Like the swallows that return every spring to San Juan Capistrano in California, the bums flock each summer to Montauk Downs State Park Golf Course on the eastern tip of Long Island. Golf bums, that is — sleeping in their cars and awaiting 5:30 a.m. access to walk-up tee times. If you thought these hardy perennials were unique to Bethpage Black 85 miles to the west, then their presence at Montauk Downs should tell you something about the quality of the course and the scarcity of public-access alternatives.
American golf has roots in the South Fork of Long Island, home to members-only masterpieces like Shinnecock Hills Golf Club, Maidstone Club, National Golf Links of America, Atlantic Golf Club and The Bridge. The town of Riverhead marks the gateway to the Hamptons, a collection of villages with so many celebrities milling around in the summer you’d swear the streets were paved with red carpet. Despite the seasonal throngs, Montauk Downs is the only public-access, 18-hole facility in the 40-mile, west-to-east stretch between Riverhead and the iconic lighthouse at Montauk Point. This only partly explains the predawn crush; it is also a terrific golf course.
“Things used to be a lot worse, before we installed the telephone call-in system six years ago,” says head pro Kevin Smith. The bad news is that the South Fork probably won’t get a new public course until several more Opens have passed at Shinnecock Hills, due to entrenched environmentalist opposition and skyrocketing real estate prices. The good news is that a new crop of enjoyable and challenging public tracks has sprung up on former farmland within a 60-minute drive of venerable Montauk Downs, which itself is undergoing an overdue overhaul.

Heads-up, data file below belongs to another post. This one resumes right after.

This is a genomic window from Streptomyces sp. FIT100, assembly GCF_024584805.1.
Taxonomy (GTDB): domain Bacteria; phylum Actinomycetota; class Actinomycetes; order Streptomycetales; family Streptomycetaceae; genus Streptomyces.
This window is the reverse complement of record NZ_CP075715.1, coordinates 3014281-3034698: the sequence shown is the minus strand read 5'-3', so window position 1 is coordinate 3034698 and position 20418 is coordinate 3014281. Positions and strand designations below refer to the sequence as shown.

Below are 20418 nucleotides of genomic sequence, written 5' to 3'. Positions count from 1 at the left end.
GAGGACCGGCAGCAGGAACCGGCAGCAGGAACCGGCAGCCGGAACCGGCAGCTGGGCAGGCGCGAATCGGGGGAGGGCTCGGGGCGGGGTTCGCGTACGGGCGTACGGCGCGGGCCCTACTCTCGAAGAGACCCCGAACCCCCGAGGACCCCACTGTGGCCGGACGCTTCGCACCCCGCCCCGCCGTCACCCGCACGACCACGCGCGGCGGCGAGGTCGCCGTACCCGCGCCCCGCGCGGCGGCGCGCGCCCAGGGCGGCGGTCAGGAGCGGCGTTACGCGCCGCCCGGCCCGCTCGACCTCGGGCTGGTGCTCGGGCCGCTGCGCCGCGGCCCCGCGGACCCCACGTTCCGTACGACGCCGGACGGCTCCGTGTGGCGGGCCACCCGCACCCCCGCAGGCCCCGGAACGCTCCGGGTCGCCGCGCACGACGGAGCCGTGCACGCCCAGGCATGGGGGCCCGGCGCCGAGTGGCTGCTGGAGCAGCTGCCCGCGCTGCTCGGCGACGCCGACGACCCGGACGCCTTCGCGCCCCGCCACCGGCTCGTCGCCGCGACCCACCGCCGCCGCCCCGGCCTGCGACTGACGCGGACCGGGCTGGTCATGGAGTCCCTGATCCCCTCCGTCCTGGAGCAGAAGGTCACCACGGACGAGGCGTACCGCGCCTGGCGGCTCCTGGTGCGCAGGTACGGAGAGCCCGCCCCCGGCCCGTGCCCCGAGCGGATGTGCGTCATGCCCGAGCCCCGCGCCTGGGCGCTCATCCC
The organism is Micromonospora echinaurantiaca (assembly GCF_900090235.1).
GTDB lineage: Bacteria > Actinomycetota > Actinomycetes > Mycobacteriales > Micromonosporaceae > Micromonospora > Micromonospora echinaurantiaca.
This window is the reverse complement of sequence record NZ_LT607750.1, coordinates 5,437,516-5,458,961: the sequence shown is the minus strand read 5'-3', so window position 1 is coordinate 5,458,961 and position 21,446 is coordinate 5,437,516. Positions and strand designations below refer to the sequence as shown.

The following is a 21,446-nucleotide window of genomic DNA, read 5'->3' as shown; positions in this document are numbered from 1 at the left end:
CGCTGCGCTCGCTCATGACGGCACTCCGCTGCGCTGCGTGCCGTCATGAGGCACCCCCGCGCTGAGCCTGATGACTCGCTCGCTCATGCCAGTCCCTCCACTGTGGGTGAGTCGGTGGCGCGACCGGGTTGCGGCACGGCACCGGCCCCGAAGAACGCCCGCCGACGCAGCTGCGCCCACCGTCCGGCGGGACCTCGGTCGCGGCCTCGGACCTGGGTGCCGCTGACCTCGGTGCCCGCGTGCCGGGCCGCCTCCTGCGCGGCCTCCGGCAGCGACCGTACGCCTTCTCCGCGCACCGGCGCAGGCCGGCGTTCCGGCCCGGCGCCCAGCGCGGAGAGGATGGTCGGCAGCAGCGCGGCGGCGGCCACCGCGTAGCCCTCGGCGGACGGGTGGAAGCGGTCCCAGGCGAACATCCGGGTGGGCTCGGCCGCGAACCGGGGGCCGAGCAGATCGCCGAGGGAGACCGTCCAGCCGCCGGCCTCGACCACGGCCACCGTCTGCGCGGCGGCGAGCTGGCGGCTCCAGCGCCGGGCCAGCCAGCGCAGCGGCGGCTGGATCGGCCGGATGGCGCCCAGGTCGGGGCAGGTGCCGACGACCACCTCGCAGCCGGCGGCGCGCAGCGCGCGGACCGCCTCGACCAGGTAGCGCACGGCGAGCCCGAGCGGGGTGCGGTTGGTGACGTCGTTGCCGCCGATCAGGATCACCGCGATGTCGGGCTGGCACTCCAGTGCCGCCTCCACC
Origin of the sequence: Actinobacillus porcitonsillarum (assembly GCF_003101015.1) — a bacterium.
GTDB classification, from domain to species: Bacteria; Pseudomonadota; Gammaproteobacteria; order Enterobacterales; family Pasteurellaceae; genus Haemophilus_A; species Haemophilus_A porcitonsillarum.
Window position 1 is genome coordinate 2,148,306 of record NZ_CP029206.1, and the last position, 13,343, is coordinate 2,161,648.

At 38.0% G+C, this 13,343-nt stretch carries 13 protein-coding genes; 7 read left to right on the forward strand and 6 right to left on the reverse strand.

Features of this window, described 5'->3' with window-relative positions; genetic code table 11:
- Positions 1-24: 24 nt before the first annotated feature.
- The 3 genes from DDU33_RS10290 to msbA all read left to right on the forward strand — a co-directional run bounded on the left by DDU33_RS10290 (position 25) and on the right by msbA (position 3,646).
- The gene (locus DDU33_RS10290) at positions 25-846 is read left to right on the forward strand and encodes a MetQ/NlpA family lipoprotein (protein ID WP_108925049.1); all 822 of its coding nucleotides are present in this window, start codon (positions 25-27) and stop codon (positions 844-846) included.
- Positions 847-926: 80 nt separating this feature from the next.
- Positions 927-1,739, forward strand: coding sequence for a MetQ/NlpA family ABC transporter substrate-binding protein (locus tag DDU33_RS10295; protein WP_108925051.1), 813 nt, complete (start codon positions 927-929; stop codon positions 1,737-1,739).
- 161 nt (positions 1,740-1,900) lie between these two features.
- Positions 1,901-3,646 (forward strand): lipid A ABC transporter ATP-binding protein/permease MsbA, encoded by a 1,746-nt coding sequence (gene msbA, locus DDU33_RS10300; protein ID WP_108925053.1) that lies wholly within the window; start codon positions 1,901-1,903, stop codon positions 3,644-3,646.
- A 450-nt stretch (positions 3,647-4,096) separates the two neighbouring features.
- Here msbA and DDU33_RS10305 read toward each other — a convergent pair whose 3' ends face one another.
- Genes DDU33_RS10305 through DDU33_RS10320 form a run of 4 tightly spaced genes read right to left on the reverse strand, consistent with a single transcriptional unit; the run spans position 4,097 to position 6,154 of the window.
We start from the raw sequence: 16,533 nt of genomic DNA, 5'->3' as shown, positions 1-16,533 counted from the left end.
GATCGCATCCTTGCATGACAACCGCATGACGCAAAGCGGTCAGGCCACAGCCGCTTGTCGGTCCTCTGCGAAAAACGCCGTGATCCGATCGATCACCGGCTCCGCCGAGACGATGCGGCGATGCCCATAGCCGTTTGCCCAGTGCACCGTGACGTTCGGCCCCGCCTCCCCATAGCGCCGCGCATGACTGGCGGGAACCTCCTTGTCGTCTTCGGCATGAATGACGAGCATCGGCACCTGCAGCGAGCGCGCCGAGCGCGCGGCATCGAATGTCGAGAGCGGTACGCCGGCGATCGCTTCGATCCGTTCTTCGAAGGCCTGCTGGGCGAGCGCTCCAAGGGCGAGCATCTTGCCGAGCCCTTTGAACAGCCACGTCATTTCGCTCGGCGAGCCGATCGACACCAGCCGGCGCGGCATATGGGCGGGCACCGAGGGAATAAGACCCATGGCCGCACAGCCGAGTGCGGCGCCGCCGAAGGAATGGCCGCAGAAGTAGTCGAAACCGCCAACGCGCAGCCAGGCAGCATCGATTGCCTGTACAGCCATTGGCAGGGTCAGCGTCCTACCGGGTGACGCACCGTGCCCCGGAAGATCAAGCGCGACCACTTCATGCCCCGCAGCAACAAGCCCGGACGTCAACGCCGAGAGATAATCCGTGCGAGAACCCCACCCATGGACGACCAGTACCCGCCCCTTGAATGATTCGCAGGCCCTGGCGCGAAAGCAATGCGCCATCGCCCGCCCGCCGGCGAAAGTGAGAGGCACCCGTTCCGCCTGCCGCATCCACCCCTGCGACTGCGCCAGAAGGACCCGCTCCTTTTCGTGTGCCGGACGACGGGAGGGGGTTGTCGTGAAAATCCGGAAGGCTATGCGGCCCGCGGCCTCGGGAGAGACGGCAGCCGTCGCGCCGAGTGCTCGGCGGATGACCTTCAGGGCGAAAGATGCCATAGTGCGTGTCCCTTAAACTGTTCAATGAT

Nestled between the Atlantic Ocean and Gardeners Bay, Montauk Downs would be the best public course for the buck in New York were it not for that Black track at Bethpage. In 1968, Robert Trent Jones Sr. and his son Rees completely redesigned the lackluster private club that was Montauk Downs to take advantage of rolling, tree-studded terrain punctuated by ponds and lakes and buffeted by strong winds. Today the course stretches close to 7,000 yards. You’ll feel every bit of it at holes like the uphill, 452-yard 9th and, with its forced carry, the 213-yard 12th. And more improvements are in the pipeline thanks to a recently initiated private fund-raising effort and Rees Jones, who has agreed to work on the course pro bono.
Heading back toward Riverhead, check out The Stephen Talkhouse in Amagansett, where the live music is the best on the island. Woodstock legend Richie Havens headlines this month. And you might even catch locals Billy Joel and Paul Simon.
In Riverhead, Long Island National Golf Club is a 1999 design by Robert Trent Jones Jr. conceived as a complement to his family’s impressive local legacy, which also includes Atlantic and The Bridge, two Rees Jones gems. The first upscale daily-fee in the area, Long Island National’s 6,838-yard course is a links-parkland hybrid, excavated and elevated from a once-flat sod farm that today flourishes with lush fairways and thick fescue rough. If you like bells and whistles, this is your stop (a Long Island Rail Road station is four miles away).